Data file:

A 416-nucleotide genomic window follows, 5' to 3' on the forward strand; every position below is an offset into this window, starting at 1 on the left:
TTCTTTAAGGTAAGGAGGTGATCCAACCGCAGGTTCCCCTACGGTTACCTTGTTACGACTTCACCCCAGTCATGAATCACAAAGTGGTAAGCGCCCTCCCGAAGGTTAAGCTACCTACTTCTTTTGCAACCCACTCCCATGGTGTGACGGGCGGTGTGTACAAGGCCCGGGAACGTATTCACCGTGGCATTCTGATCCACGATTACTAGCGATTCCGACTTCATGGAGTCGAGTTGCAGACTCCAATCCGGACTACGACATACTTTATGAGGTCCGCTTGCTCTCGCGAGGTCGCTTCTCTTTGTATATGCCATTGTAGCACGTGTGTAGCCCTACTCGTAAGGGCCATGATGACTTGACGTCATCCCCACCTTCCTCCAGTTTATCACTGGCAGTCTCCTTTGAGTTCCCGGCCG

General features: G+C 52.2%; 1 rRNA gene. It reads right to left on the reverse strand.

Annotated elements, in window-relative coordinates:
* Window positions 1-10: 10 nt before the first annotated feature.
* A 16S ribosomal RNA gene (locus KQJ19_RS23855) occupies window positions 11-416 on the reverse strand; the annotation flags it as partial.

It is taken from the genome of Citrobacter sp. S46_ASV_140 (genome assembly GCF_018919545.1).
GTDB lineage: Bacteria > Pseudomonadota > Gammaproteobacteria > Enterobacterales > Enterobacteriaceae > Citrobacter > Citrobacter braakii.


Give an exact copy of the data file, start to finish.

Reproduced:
A 416-nucleotide genomic window follows, 5' to 3' on the forward strand; every position below is an offset into this window, starting at 1 on the left:
TTCTTTAAGGTAAGGAGGTGATCCAACCGCAGGTTCCCCTACGGTTACCTTGTTACGACTTCACCCCAGTCATGAATCACAAAGTGGTAAGCGCCCTCCCGAAGGTTAAGCTACCTACTTCTTTTGCAACCCACTCCCATGGTGTGACGGGCGGTGTGTACAAGGCCCGGGAACGTATTCACCGTGGCATTCTGATCCACGATTACTAGCGATTCCGACTTCATGGAGTCGAGTTGCAGACTCCAATCCGGACTACGACATACTTTATGAGGTCCGCTTGCTCTCGCGAGGTCGCTTCTCTTTGTATATGCCATTGTAGCACGTGTGTAGCCCTACTCGTAAGGGCCATGATGACTTGACGTCATCCCCACCTTCCTCCAGTTTATCACTGGCAGTCTCCTTTGAGTTCCCGGCCG

General features: G+C 52.2%; 1 rRNA gene. It reads right to left on the reverse strand.

Annotated elements, in window-relative coordinates:
* Window positions 1-10: 10 nt before the first annotated feature.
* A 16S ribosomal RNA gene (locus KQJ19_RS23855) occupies window positions 11-416 on the reverse strand; the annotation flags it as partial.

It is taken from the genome of Citrobacter sp. S46_ASV_140 (genome assembly GCF_018919545.1).
GTDB lineage: Bacteria > Pseudomonadota > Gammaproteobacteria > Enterobacterales > Enterobacteriaceae > Citrobacter > Citrobacter braakii.